Solution: Try making sure your dog has a soft and comfy place to sleep near the door or in another room if you think it’s sleeping there because it’s harder to get up from that spot.
Could you keep it clean? If you keep finding your dog sleeping by the door, make sure that you were regularly clean to keep any odors from attracting them back there.
9. Feeling hot or cold.
By sleeping near doors or windows, dogs can gain better access to cool air if they’re feeling hot or utilize the draft coming in from outside if they’re not enjoying being too warm.
Solution: Find a happy medium by giving your pet a soft blanket that’s clean and provides warmth and ventilation for those warmer days where you want to keep the house a little cooler.
10. It’s their bedtime
Even if you’re not aware of it, your dog might start sleeping by the door to signal that it’s time for bed.
Solution: If this is happening and you want them to sleep in another room, try creating separate “bedtimes” for your pet and yourself so that they understand their place in the home.
Dogs are creatures of habit, so they’ll likely begin going right to bed when you start getting ready for the night.
This can be especially helpful if your pup has separation anxiety and is trying to get your attention before you go out or leave them alone at home.
11. It wants to be able to enjoy the view.
In some cases, dogs might want to get a good view of their surroundings, and they’ll seek out open windows or elevated spots for a better vantage point.
Solution: Try creating more hidden places in your home where your pet can go if it doesn’t want company but is also safe.
By having a quieter place in the home, your dog can get some peace while you can keep an eye on them where they’re more likely to be sleeping near windows or by doorways.
12. It’s too energetic for the inside.
If your pooch is behaving like one of those crazy puppies that never wants to stop playing, it might just need a break from being inside all the time.
Solution: Let your pet have more time outside going for walks or playing in the backyard while you can relax, knowing that your home is a little safer.
If you’re not able to provide enough exercise throughout the day, try keeping them stimulated by feeding them with interactive toys that they can play with on their own.
13. Boredom might be an issue.
If your pet is always napping near the door, it might just want more to do.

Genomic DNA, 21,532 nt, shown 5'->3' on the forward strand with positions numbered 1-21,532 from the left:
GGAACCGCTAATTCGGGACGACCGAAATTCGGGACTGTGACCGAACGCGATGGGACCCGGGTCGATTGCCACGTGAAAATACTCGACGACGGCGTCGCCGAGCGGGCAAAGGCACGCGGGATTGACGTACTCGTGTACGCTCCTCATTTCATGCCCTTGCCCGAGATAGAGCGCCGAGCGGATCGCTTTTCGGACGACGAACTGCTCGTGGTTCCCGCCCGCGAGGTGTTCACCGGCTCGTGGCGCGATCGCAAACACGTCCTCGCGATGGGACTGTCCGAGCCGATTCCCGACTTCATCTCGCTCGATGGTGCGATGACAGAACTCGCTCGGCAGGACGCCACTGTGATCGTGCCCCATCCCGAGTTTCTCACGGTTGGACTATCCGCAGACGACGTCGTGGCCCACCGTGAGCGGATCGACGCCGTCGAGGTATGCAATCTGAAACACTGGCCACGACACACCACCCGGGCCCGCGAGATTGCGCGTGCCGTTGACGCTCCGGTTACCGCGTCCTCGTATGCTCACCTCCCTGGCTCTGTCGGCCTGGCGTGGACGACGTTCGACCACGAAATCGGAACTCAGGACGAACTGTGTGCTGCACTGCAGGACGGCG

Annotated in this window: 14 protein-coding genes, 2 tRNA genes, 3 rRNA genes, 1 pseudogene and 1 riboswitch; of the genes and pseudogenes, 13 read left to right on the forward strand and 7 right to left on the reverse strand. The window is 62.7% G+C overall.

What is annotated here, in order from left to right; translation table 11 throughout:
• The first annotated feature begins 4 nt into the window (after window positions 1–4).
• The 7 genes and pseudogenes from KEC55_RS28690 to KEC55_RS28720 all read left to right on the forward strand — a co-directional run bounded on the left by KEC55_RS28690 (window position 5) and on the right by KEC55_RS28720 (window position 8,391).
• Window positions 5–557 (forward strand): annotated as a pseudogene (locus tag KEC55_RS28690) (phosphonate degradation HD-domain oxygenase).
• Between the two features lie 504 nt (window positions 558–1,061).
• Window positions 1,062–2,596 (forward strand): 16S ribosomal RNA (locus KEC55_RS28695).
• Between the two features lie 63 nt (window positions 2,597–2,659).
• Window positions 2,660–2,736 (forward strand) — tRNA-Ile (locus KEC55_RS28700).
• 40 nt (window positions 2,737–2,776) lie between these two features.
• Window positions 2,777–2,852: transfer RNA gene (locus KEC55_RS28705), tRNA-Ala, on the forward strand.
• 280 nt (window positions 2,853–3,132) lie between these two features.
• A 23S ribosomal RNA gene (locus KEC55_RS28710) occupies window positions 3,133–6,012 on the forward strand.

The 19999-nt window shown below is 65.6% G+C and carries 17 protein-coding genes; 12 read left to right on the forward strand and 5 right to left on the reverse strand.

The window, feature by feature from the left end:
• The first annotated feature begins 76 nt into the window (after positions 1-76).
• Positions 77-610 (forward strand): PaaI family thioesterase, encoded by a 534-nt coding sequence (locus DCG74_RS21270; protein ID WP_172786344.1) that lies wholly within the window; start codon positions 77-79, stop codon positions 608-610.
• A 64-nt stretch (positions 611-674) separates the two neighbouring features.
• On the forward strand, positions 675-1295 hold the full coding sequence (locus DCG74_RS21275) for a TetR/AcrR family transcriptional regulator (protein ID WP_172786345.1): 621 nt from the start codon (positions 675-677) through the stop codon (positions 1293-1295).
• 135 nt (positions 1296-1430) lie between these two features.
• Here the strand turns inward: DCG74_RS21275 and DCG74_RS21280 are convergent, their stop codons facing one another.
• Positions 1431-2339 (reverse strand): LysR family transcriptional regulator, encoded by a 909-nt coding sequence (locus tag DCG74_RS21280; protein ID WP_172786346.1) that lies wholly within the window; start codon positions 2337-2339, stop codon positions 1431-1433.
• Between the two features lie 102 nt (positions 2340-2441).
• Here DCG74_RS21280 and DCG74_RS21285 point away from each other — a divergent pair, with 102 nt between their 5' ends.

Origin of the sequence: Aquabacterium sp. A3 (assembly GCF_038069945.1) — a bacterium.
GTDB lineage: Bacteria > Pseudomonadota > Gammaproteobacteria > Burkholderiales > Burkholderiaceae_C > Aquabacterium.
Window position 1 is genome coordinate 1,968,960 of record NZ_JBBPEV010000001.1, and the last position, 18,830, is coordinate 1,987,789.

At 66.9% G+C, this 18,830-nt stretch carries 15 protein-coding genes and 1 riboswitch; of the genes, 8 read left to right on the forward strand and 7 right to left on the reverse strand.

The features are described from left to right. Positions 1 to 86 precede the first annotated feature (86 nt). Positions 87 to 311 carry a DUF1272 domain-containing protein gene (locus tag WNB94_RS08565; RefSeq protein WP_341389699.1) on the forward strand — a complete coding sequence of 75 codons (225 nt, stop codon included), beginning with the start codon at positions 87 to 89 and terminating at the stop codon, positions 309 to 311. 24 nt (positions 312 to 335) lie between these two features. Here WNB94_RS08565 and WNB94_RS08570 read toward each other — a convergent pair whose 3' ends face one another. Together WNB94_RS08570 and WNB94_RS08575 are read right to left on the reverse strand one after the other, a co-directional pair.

Solution: Give them a stuffed Kong toy to play with and chew on so that they have something fun to stay occupied with.
You can also find games that you can play with your pup, like tug-o-war or fetch, by having them chase a ball or toy to keep their minds active.
It doesn’t want you coming and going.
By keeping their sleeping area near the door, your dog can ensure that they know when you’re leaving and arriving back home, which comforts them.
Solution: Try keeping doors closed while you’re gone so that it’s not as obvious when you leave or come back.
Some dogs are more sensitive than others, so it might just take some time for your pet to get used to the changes in your schedule and demeanor before they’re able to feel secure again.
14. You encouraged the behavior.
Remember that adage of training your pet like a dog? Well, if you’ve been rewarding your pooch when it sleeps near the door or by windows, it will continue to do so.
Solution: By giving them some extra attention or treats whenever they sleep in their own bed instead, you can help discourage napping where you don’t want them to be.
If you’re not sure how your dog will respond, start small by rewarding only when they sleep in designated areas of the home and gradually increase the criteria until they get the hint.
15. It senses that something is wrong.
Dogs have an innate ability to sense when there are changes in their environment that could affect them.
Solution: While it’s not scientific, your dog might think that sleeping in the open where they have an advantage will help protect them if something does happen to you or another member of your household.
If you’ve noticed a change in their personality when you get home from work or school, try making sure to give them extra attention to let them know that everything is fine.